Developing a successful and fulfilling career takes years of intentionality and patience. The journey demands boldness, drive, and the faculty to find the joy in your day-to-day work. For better or worse, there’s no direct formula or pathway, but rather innumerable opportunities to advance yourself each step of the way.
An often overlooked resource when it comes to professional growth actually comes from outside the workplace. When looking for that next stepping stone in your career, consider getting involved within your community to take advantage of all of the professional and personal growth development options available. The Upstate is brimming with opportunities for personal growth that may be outside one’s normal work environment. Volunteering with local nonprofits is a great way to fulfill personal passions and goals, contributing to an overall sense of purpose and growth. Moreover, representing your company by serving on a nonprofit’s board can create networking opportunities and open doors to sharpen your leadership experience and public speaking.
Many also find that it’s helpful to surround themselves with like-minded individuals. Within your company, you may choose to find a mentor who can help you navigate your organization, as well as the ins and outs of the industry. As someone who has more experience than you, your mentor can help ensure you’re on the right trajectory, introduce opportunities for growth, and advocate on your behalf.
Others find that it’s helpful to speak with people closer to their own age. That’s one reason companies in the Upstate have recognized the benefits of young professionals groups, or community- or company-sponsored groups that allow for social engagement, professional development, and community involvement. These groups afford their members growth opportunities, allowing collaboration and creativity to flourish as each individual member is encouraged to contribute to the overall goal of the group. For example, Ten at the Top hosts an annual event called Pique that facilitates a gathering of Upstate young professional groups in order to “pique their interests for impacting our community and region.”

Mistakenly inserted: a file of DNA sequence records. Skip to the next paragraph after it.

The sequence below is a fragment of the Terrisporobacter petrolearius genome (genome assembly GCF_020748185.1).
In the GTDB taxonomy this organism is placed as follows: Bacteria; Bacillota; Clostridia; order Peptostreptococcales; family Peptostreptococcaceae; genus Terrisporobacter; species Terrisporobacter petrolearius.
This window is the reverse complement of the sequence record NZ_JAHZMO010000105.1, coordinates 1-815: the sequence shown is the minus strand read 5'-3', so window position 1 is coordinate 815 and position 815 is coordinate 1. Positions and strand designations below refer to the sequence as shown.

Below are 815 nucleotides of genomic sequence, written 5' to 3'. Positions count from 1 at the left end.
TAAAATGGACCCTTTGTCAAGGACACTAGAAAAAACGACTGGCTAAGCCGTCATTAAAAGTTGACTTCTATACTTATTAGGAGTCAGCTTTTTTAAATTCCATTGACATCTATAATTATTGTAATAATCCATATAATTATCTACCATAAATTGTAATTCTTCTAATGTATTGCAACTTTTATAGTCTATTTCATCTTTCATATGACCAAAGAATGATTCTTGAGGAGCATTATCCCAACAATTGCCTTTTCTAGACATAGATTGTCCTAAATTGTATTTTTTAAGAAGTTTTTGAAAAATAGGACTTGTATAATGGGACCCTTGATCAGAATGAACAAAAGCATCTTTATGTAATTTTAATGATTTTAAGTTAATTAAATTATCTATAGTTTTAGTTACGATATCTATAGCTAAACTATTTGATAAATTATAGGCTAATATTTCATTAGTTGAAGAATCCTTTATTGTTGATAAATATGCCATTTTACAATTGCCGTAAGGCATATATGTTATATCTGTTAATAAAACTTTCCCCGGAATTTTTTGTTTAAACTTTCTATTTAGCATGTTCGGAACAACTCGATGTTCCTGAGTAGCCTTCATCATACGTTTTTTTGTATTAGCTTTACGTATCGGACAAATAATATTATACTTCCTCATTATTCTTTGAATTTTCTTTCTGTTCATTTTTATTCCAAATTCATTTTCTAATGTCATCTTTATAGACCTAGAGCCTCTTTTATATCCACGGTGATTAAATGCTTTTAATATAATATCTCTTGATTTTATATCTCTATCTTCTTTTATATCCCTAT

Not only do community engagement groups and mentorships like these allow you to strengthen your professional skills, but they provide a way to explore your interests. In doing so, you may discover passions or talents you weren’t aware of. They may inspire you to pursue an advancement you weren’t sure was right for you, or even to forgo a pay increase and move laterally within your company to develop a new skillset. In some cases, people may even switch industries in order to advance themselves and follow their passions. Regardless, exploring opportunities for growth requires a level of vulnerability and a leap of faith, but keep in mind that personal fulfillment should grow alongside professional advancement.
It’s also important to realize that not all companies have defined career paths, and in navigating yours, don’t wait for it to be outlined for you. Be clear with your managers about what you want, but don’t rush into a role just because the pay is greater or the title more “impressive.” Understand from your managers and mentors how they got to where they are, and meanwhile, become an expert in the job you have. If you fail to focus your energy in the right place, you may tarnish your reputation in your own role.
As you work to advance yourself, remember that your career isn’t just about the destination. Remain open to new possibilities and unexplored avenues, be bold in your dreams and your asks, and remember that the people most apt to help you are in your own backyard and workplace.
For more details about Pique, click here.
Ken Peterson is Senior Director of Human Resources at Greenville-based ScanSource, Inc. with 18 years of Human Resources experience and 12 years of Operations experience. He will be serving as a panelist at this year’s Pique young professional conference.
Jessica Miserendino is Import Manager at Duncan-based AFL and serves on the board of directors for Ten at the Top. She has also served as Professional Development committee chair for AFL’s Young Professionals group for the last 3 years.